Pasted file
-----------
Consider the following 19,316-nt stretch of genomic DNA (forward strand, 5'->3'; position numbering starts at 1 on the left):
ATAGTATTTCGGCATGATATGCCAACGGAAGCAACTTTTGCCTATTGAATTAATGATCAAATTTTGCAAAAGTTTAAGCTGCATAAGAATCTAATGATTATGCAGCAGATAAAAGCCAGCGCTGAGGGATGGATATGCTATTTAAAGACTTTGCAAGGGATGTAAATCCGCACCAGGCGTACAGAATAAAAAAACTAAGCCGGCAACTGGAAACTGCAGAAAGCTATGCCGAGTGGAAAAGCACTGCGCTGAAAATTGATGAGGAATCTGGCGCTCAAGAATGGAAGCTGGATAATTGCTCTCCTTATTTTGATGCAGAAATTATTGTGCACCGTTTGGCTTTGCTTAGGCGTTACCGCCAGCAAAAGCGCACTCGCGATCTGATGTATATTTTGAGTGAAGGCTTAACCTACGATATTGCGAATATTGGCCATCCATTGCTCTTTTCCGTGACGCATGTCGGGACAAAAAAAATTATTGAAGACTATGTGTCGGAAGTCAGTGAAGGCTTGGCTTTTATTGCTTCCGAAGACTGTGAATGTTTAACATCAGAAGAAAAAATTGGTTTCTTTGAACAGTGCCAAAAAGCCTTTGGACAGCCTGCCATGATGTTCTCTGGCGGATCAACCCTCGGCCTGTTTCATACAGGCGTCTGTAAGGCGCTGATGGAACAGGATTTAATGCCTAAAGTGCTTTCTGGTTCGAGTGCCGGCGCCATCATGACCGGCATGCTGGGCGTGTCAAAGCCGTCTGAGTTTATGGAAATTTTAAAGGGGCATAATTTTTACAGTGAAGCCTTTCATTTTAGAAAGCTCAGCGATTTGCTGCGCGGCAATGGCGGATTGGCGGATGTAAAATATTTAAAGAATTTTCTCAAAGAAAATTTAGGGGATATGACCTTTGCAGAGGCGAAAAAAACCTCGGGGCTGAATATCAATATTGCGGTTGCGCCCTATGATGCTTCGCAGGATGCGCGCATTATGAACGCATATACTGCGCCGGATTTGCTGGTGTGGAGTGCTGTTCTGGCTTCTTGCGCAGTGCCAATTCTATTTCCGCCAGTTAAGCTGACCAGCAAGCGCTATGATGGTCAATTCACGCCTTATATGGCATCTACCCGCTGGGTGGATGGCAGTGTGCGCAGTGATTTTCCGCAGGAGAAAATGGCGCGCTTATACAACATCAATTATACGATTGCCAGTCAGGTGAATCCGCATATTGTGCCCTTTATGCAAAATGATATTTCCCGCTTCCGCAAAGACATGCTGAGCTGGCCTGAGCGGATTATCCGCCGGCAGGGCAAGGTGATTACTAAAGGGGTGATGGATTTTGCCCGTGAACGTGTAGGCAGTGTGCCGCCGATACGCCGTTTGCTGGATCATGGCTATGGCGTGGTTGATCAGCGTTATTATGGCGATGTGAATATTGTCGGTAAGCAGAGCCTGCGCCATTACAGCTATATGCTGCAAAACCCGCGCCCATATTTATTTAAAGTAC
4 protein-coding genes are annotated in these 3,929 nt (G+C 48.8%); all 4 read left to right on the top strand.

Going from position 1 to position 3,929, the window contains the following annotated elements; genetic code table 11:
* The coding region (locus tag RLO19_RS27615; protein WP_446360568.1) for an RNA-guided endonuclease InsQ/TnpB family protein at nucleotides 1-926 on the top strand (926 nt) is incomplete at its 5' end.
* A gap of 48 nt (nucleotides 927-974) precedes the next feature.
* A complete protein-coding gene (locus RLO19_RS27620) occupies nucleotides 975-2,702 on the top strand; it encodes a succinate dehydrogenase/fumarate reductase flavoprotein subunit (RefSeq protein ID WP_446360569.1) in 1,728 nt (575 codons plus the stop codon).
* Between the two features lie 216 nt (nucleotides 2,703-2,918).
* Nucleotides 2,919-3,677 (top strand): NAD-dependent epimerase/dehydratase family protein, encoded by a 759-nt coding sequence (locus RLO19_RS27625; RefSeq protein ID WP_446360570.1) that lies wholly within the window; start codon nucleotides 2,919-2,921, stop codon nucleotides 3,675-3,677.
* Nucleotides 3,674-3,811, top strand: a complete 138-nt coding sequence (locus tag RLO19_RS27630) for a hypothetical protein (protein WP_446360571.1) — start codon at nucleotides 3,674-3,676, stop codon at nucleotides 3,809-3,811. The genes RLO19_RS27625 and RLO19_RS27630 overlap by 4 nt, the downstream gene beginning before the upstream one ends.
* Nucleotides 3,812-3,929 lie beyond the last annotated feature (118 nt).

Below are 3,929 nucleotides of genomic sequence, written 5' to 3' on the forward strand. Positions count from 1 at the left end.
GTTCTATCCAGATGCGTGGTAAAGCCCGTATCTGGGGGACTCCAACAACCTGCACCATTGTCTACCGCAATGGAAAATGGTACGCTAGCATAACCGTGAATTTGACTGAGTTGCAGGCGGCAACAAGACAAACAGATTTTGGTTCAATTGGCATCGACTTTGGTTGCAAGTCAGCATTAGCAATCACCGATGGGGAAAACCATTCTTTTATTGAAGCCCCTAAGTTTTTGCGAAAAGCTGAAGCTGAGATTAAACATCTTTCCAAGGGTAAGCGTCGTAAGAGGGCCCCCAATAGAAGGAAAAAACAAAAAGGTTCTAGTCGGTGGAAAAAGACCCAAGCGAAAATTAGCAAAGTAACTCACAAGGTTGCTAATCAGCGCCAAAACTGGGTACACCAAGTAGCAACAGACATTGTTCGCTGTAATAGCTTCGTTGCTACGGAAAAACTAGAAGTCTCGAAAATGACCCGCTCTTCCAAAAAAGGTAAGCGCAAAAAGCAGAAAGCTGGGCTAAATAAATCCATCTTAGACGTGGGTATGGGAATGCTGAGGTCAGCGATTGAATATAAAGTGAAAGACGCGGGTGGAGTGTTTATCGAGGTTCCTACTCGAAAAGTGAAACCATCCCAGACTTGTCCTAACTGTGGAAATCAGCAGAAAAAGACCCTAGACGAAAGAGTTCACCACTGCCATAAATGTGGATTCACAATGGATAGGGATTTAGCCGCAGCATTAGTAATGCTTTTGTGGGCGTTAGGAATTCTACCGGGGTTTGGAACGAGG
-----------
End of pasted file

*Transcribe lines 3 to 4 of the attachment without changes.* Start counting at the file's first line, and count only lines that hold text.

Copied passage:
4 protein-coding genes are annotated in these 3,929 nt (G+C 48.8%); all 4 read left to right on the top strand.

Going from position 1 to position 3,929, the window contains the following annotated elements; genetic code table 11: